A secure council tenant can only be evicted for certain legal reasons, known as grounds.
Get advice if you are facing eviction
Get help now if you're facing eviction.
Call Civil Legal Advice on 0345 345 4 345 for free advice. You may be able to get help from a legal aid lawyer if you claim certain benefits or have a low income.
Anyone can call Shelter's free national helpline on 0808 800 4444 .
For face to face help, use Shelter's directory to find a housing adviser at a Shelter advice service, Citizen's Advice or law centre.
Have the papers you received from the court with you when you speak to an adviser.
How secure council tenants are evicted
The law sets out reasons why secure council tenants can be evicted. These are called grounds for possession.
You can be evicted for the same reasons if you have a flexible council tenancy.
The court must be convinced that there is at least one ground to evict you.
The grounds are split into two main types. These are discretionary grounds and mandatory grounds.
For most mandatory grounds and some discretionary grounds, you cannot be evicted unless the council offers you a suitable alternative home.
Discretionary grounds for eviction
If the council wants to evict you for discretionary grounds, the court must agree both that:
- the ground to evict you is proved
- it is reasonable to evict you in the circumstances
The court uses its discretion to decide if you should be evicted.
The most common discretionary ground used by councils is not paying the rent.
The council could take you to court because you:
- owe a lot of rent
- regularly let your rent arrears build up
- don't pay the water or heating charges that are included in your rent
The council must follow the steps set out in the rent arrears protocol before taking you to court because of rent arrears.
This means that the council must write to you about your arrears, help you with your housing benefit and offer other support if you need it.
The council must try to reach an agreement with you to repay the arrears, to avoid taking you to court if possible.
You could be evicted for antisocial or violent behaviour. For example if you, your family or people that visit you cause a nuisance in your neighbourhood or use your home for illegal activities such as drug dealing.
You also risk eviction if you:
- are violent towards your spouse or partner and they leave home as a result
- commit an offence during a riot anywhere in the UK
- were involved in antisocial behaviour against the council's staff or contractors
There is also a mandatory ground for antisocial behaviour.
Breaking your tenancy agreement
You should have a written tenancy agreement. This sets out your rights and responsibilities.
Your responsibilities usually include paying the rent on time, letting workmen in to carry out necessary repairs and not keeping certain pets.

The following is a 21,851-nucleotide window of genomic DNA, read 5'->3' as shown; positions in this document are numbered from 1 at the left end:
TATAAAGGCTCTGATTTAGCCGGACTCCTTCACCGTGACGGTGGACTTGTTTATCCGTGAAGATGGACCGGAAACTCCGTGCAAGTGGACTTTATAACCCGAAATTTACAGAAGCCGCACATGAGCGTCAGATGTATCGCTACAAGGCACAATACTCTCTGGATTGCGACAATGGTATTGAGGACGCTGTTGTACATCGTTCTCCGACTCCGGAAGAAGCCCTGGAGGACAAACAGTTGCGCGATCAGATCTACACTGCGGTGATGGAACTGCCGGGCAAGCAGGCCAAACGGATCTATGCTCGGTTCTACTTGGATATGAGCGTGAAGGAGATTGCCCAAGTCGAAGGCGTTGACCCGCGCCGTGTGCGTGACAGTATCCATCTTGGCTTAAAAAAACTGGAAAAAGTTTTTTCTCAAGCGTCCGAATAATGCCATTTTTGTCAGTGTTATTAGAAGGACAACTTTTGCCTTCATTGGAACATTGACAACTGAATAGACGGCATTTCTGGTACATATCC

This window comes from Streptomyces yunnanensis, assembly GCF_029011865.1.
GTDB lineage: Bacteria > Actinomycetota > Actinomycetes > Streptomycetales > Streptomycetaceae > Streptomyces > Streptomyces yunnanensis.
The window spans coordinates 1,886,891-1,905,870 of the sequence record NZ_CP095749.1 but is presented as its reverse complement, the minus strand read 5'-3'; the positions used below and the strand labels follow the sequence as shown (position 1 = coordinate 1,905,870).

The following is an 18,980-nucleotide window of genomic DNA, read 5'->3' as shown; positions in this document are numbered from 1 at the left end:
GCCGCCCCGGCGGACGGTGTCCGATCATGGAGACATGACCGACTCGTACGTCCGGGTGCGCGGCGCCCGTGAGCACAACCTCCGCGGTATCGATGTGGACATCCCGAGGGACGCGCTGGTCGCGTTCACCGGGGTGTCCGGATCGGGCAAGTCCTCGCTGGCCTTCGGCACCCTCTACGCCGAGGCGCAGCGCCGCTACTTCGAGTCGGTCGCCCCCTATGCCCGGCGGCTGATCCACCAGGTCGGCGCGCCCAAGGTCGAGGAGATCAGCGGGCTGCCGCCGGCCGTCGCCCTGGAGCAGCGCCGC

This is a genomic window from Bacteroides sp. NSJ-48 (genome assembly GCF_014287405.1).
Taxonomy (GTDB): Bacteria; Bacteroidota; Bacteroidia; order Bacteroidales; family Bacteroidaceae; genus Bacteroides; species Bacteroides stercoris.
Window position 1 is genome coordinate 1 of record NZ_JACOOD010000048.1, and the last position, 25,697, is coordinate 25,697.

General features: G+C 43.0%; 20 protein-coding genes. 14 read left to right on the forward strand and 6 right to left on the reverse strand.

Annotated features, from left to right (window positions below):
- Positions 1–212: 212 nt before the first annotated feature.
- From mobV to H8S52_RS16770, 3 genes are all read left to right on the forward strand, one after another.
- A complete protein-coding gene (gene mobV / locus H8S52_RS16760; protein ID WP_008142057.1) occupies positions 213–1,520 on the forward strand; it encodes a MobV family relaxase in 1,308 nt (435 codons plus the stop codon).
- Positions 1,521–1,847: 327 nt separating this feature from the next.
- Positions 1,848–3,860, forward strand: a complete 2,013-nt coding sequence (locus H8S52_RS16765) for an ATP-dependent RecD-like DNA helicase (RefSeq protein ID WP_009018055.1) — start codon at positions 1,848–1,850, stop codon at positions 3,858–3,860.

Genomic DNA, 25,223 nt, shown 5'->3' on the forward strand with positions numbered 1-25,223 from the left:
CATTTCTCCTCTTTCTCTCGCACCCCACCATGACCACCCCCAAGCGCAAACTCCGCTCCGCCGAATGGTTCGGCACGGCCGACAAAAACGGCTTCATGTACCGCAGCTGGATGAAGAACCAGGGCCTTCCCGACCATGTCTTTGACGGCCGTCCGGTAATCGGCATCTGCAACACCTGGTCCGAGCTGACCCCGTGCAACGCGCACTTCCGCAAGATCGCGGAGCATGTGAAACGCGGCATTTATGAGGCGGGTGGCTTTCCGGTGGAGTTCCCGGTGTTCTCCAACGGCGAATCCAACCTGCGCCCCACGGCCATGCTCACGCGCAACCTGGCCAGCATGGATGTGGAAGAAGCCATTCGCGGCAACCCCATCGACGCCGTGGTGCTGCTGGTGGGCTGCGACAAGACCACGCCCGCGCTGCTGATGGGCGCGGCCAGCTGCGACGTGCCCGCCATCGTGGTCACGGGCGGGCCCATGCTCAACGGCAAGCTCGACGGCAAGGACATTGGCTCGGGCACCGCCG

The council can take you to court if you break any of the terms of the agreement.
You can be evicted if you lied about your circumstances to get the council to give you a tenancy.
Inheriting the tenancy of a home that's too big for you
You could be evicted if you inherited a council tenancy after the original tenant died and your home is too big for you.
The council can only use this ground for a limited period after it learns of the original tenant's death.
The council cannot use this ground if the original tenant was your husband, wife or civil partner.
If the council wants to evict you for this reason, it must offer you suitable alternative accommodation. The offer has to be based on your needs, not whether you want to move there.
If you have adapted accommodation, this ground can be used to evict you if all of the following apply:
- your home has been specially designed or adapted for a physically disabled person
- no physically disabled person is living in your home
- the council needs your home for a person who is physically disabled
Smaller adaptions such as the installation of a ground floor toilet are not a reason to evict you under this ground.
The council must offer you suitable alternative accommodation if it wants to evict you for this reason. The offer has to be based on your needs, not whether you want to move there.
Mandatory grounds for eviction
The court must make a possession order if the council proves a mandatory ground for eviction applies to you and that it has offered you a suitable alternative home which you have refused to accept. The accommodation must be available for you to move into.
The council doesn't have to offer you anywhere else to live if evicting you because of antisocial behaviour.
The most common mandatory grounds are antisocial behaviour, demolition or major repair work to your home and deliberate overcrowding.
If you or a member of your household (even a visitor in some cases) has already been convicted of antisocial behaviour in the courts.
This ground could be used, for example, if you have been convicted of a:
- serious offence
- breach of a criminal behaviour order
- breach of a court order in relation to serious noise nuisance
Before it goes to court the council must tell you in writing that you have the right to request a review of its decision to evict you using this ground.
There are also discretionary grounds for antisocial behaviour.
Demolition or major works
The council may decide to evict you because it plans to demolish or reconstruct your home.
The council can also decide to evict you because it needs to carry out major repairs that can't be done while you live there and you won't agree to be temporarily rehoused.
You could be entitled to a home loss payment if you are evicted for one of these reasons.
You can be evicted if you have made your home overcrowded deliberately, for example because you have taken in lodgers.
This won't apply if you have a large family and your home is overcrowded.